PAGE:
A federal appeals court decided the Biden administration’s mandate that federal contractors be vaccinated against COVID-19 is back in effect — with some exceptions.
On Aug. 26, the U.S. Court of Appeals for the 11th Circuit overturned a lower court ruling that applied an injunction nationwide against the mandate. The court determined this decision, made last December by U.S. District Judge R. Stan Baker of the Southern District of Georgia, had overreached by making it nationwide.
Instead of applying nationwide, the court determined that relief would be provided only to the parties that actually brought the suit forward.
“Injunctive relief operates on specific parties, not geographic territories, and identifying the plaintiff States and trade association members is possible,” wrote Judge Britt Grant.
Those who are exempted from the mandate are members of the Associated Builders and Contractors (ABC), specifically members who bid on federal contracts, and those in the states listed in the case. These include Georgia, Alabama, Idaho, Kansas, South Carolina, Utah and West Virginia.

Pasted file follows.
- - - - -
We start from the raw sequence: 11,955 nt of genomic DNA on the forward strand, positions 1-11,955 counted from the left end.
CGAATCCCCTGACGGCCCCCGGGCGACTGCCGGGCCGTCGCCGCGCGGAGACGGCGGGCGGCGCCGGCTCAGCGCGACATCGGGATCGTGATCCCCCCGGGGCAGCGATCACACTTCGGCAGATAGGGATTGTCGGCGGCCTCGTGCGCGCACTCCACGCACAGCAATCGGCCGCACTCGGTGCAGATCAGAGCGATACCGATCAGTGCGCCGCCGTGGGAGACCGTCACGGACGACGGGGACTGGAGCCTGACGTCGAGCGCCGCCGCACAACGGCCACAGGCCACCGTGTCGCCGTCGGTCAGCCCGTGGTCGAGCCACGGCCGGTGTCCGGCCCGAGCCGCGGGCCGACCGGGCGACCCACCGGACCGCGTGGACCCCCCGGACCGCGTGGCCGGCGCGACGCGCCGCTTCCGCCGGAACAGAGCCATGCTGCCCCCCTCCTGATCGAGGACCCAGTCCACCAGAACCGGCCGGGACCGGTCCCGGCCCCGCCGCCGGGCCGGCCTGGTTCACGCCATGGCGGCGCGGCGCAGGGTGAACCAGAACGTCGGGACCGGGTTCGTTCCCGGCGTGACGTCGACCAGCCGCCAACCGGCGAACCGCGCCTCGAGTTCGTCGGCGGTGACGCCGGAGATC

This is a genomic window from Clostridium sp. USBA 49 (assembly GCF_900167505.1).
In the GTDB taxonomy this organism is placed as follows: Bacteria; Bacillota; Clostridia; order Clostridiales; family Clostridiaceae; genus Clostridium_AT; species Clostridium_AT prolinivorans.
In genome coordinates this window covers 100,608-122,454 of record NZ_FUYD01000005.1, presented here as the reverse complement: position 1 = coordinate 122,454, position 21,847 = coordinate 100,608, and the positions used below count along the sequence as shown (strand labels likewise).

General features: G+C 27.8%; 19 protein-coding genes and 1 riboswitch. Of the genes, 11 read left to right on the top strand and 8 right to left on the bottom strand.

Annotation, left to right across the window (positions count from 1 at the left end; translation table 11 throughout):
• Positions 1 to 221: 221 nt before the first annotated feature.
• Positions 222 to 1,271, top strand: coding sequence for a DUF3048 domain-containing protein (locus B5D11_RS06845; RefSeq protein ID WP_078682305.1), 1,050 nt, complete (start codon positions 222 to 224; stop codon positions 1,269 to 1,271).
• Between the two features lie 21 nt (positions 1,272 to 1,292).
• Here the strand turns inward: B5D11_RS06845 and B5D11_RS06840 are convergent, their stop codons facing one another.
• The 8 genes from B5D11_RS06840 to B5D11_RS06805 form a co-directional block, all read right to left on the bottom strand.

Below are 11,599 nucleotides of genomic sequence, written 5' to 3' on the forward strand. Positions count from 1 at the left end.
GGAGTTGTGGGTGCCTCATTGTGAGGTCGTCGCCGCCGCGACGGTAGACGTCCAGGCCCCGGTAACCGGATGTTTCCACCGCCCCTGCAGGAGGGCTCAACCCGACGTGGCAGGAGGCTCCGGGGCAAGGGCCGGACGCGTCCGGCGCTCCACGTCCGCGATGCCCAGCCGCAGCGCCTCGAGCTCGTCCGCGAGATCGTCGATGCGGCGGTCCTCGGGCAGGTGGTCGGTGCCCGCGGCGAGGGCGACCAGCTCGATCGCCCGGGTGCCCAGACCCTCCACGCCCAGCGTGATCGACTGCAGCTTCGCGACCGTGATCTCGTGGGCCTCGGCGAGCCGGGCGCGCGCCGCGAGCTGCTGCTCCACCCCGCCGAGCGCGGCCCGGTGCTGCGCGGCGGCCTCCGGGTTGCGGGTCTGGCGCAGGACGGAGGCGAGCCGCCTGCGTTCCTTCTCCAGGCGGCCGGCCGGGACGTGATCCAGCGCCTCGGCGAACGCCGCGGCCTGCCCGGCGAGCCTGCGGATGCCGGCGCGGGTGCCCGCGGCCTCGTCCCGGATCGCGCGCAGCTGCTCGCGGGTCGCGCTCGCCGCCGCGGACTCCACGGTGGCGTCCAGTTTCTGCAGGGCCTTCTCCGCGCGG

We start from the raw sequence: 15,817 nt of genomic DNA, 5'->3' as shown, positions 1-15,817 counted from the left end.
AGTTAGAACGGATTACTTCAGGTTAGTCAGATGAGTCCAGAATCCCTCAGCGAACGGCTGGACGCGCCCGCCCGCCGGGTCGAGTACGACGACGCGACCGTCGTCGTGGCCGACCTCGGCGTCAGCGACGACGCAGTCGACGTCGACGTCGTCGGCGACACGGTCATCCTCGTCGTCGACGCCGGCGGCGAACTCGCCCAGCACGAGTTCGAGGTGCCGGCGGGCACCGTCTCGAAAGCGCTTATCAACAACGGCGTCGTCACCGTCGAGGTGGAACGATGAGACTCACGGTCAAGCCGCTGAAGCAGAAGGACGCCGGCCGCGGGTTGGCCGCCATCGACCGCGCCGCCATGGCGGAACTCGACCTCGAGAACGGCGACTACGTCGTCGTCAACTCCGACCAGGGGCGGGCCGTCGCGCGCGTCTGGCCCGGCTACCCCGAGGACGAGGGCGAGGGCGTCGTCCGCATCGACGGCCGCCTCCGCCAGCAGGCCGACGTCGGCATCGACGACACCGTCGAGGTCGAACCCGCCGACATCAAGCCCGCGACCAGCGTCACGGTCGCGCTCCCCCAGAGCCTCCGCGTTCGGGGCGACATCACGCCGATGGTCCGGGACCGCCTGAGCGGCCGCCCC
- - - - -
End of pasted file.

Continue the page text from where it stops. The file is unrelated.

“The injunction was a direct result of ABC intervening as the lone business group challenging the federal contractor vaccine mandate, along with the plaintiff state governments,” said Ben Brubeck, ABC vice president of regulatory, labor and state affairs. “ABC will continue to lead efforts to push back on the Biden administration’s executive overreach harming federal contractors with respect to COVID-19 vaccine mandates and other anti-competitive and costly policies.”
Previously, the Occupational Safety and Health Administration provided a COVID-19 Vaccination and Testing Emergency Temporary Standard (ETS), which called for employers with 100 or more employees to either vaccinate their employees or have them regularly tested. The U.S. Supreme Court reinstated the stay on the ETS on Jan. 13, 2022. Following this, the Biden administration withdrew the ETS.
In August, the Centers for Disease Control and Prevention streamlined its guidelines regarding COVID-19 safety. These updated guidelines include no longer quarantining if people come into close contact with those infected with COVID as well as social distancing.